DURING the time in which Watanabé was forming his plan to destroy the onis that lurked in the Oyé mountains, the brave Raiko fell sick, and daily grew weaker and paler. When the demons found this out they sent the three-eyed imp called Mitsumé Kozo, to plague him.
This imp, which had a snout like a hog's, three monstrous blue eyes, and a mouth full of tusks, was glad that the brave soldier could no longer fight the onis. He would approach the sick man in his chamber, leer horribly at him, loll out his tongue, and pull down the lids of his eyes with his hairy fingers, until the sight sickened Raiko more and more.
But Raiko, well or ill, always slept with his trusty sword under his pillow, and pretending to be greatly afraid, and to cower under the bed-clothes, the kozo grew bolder and bolder. When the imp was near the bed, Raiko drew his blade, and cut the oni across his huge double nose. This made the demon howl, and he ran away, leaving tracks of blood.
When Tsuna and his band heard of their brave master's exploit, they came to congratulate him, and offered to hunt out the demon and destroy him.
They followed the red drops until they came to a cavern in the mountains. Entering this they saw in the gloom a spider six feet high, with legs as long as a fishing-pole, and as thick as a daikon radish. Two great yellow eyes glared at them like lamps. They noticed a great gaping wound as if done by a sword-cut on his snout.
It was a horrible, nasty hairy thing to fight with swords, since to get near enough, they would be in danger of the creature's claws. So Tsuna went and chopped down a tree as thick as a man's leg, leaving the roots on, while his comrades prepared a rope to tie up the monster like a fly in a web. Then with a loud yell Tsuna rushed at the spider, felled him with a blow, and held him down with the tree and roots so he could not bite or use his claws. Seeing this, his comrades rushed in, and bound the monster's legs tight to his body so that he could not move. Drawing their swords they passed them through his body and finished him. Returning in triumph to the city, they found their dear captain recovered from his illness.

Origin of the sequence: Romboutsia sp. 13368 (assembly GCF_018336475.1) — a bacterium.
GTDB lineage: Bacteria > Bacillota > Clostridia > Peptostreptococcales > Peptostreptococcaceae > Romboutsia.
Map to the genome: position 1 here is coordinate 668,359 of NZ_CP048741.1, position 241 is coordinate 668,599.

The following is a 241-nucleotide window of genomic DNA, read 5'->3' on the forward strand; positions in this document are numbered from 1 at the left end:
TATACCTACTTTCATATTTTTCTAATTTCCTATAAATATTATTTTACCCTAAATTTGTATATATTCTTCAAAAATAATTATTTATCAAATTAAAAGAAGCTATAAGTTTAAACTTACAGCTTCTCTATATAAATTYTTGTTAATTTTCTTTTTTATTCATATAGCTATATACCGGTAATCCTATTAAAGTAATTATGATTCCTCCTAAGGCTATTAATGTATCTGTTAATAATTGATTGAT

Raiko thanked his brave warriors for their exploits, made a feast for them, and gave them many presents. At this feast Captain Raiko told them that he had received orders from the mikado to march against the oni's den in Tango, slaughter them all, and rescue the prisoners he should find there. Then he showed them his commission written in large letters,
"I command you, Raiko, to chastise the onis."
He also allowed them to examine the gold brocade bag, in which it was kept, and which one of the fair ladies of the court had made for him with her own tapering fingers.
At this time many families in Kioto were grieving over the loss of their children, and even while Tsuna had been away, several lovely damsels had been seized and taken to the demon's den.
Lest the onis might hear of their coming, and escape, the four trusty men disguised themselves as Komuso or wandering priests of the mountains. They put on over their helmets, huge hats like wash-bowls, made of straw, woven so tightly that no one could see their faces. They covered their armor with very cheap and common clothes, and then after worshipping at the shrines, began their march.